Regardless of your political views, no one can deny that these past few months have been tumultuous. Many powersports dealers are taking a “wait and see” approach to their 2017 planning. Whether you believe the market will rise or tank, there is one area of your business you can improve – the relationship between dealer and lender.
I recently attended a powersports dealer conference panel where dealership owners and lenders shared their challenges when working with their counterparts across the aisle. For many dealers, offering financial options is new territory. There is much to learn and every lender markets their products differently. Without a background in banking or finance, navigating these waters can be a timely undertaking. And who has time to take the course – read the book – spend hours with your lender partner asking questions?
And then, there is the compliance minefield to consider. Compliance regulations indicate that a dealership must offer every product to every customer. If your team does not understand the financing products themselves, explaining them to customers is untenable.
In the spirit of fostering understanding – and increased communication – I’d like to share some of the key issues and careabouts facing lenders today. Next month, I’ll step over to the other side of the aisle and talk about the challenges facing dealers. Then in January, I’ll talk about how both sides can work across the aisle to build a productive and financially beneficial relationship for both lenders and dealers in the powersports market.
For lenders, mitigating losses has become a primary issue. Consider this statistic. In 2014, losses totaled 19 percent on average. That percentage increased to 30 percent in 2015. And sling shot losses have almost doubled. If consumer discretionary income is up, why the increase in losses?
One reason is the way in which credit is assessed. Since the recession, lenders have taken a much closer look at the overall financial health of the potential customer. Consider these changes in how credit is determined post-recession:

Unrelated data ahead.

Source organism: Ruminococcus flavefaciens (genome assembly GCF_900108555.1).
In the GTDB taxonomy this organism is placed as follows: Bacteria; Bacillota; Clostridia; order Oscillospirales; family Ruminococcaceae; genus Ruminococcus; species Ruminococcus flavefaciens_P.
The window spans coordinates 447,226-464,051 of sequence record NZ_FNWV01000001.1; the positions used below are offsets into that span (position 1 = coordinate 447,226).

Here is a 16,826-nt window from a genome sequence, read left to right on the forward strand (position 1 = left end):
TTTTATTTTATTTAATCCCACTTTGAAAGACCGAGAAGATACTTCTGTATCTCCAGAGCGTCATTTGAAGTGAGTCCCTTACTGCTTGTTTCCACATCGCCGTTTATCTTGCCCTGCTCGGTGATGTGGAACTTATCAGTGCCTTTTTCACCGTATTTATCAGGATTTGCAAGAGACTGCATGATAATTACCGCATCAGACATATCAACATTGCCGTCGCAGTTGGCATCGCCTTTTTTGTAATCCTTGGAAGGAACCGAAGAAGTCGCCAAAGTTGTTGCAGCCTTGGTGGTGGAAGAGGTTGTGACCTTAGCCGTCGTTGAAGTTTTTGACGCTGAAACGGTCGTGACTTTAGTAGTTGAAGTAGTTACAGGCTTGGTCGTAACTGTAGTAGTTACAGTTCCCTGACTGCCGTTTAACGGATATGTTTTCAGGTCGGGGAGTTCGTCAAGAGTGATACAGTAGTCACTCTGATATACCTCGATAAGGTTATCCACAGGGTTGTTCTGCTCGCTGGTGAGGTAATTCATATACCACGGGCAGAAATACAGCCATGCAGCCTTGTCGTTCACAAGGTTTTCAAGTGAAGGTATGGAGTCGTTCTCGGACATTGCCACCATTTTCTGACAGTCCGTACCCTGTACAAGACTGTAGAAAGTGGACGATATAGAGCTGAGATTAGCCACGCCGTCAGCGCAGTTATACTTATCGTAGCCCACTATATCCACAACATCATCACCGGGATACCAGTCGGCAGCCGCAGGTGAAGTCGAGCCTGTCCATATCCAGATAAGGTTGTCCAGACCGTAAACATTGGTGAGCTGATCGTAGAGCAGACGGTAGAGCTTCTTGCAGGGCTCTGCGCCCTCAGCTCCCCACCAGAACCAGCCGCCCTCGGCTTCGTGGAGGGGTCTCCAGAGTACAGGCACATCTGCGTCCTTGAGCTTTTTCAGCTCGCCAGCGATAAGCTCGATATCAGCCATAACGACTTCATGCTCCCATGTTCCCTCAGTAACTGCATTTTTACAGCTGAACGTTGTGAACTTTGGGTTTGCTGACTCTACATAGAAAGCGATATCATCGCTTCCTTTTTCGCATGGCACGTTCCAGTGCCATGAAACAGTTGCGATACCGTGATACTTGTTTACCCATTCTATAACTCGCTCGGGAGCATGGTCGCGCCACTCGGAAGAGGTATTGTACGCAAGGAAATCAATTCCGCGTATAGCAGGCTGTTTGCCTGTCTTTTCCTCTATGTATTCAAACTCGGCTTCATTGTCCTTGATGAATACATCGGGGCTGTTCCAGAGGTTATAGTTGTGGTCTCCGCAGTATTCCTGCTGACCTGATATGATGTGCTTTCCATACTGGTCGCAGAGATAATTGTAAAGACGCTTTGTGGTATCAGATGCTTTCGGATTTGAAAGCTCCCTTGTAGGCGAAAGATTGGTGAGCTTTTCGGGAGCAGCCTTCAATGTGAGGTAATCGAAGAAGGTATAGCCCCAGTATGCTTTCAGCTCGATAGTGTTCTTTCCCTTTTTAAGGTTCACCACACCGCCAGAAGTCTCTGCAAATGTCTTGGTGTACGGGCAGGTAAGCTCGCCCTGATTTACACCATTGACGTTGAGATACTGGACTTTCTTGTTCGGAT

~ FICO has a new competitor called VantageScore, with different scoring metrics. Both now factor in “alternative data” such as on-time rent and utility/phone/cable payments as part of the credit history.
~ Dodd-Frank now requires all lenders to disclose the credit score they used to determine the underwriting offer, or when credit is denied. And the Fair Credit Reporting Act stipulates that every person can access a free credit report annually. With this knowledge, creditors “expect” consumers to tidy up their credit history, and rank negatively those who are not pro-active.
~ While credit card payments have always been a part of the overall credit score, companies now include up to 30 months of trended credit card data for a snapshot of the consumer’s payment history.
~ Paid collections are not factored into the overall credit score – no points earned for paying off old debt.
So, given this closer scrutiny on consumer credit, lenders are now valuing some traditional prime loans as sub-prime. And the near-prime market is growing to fill the gap between the two. The days of pulling a credit report, seeing a “decent” score and offering a loan are gone. Now, lenders have a wealth of data to determine the credit health and habits of the potential customer. And they use a finely-tuned microscope to look at that data.
Understanding how credit history is assessed, and the resulting credit score, offers insight into how a lender will view your potential deal. Where you see a great customer with a passion for powersports – your lender sees a credit score and the percent potential for risk. Look for my next article where I will share some of the challenges facing powersports dealers. Then in January, I’ll share some tips so that both sides can work across the aisle.
Glenice Wilder is the vice president of Powersports for EFG Companies. A 33-year industry veteran, Glenice is responsible for growing and developing EFG’s action and powersports market channel. She combines her passion for motorcycles and her dedication to serving EFG’s customers to develop solutions that consistently exceed their expectations. Glenice acts as a strategic partner to assess her clients’ areas for improvement and how EFG can fill that role. She provides insight in how to increase productivity by pairing the right products within the right markets for the greatest return on investment.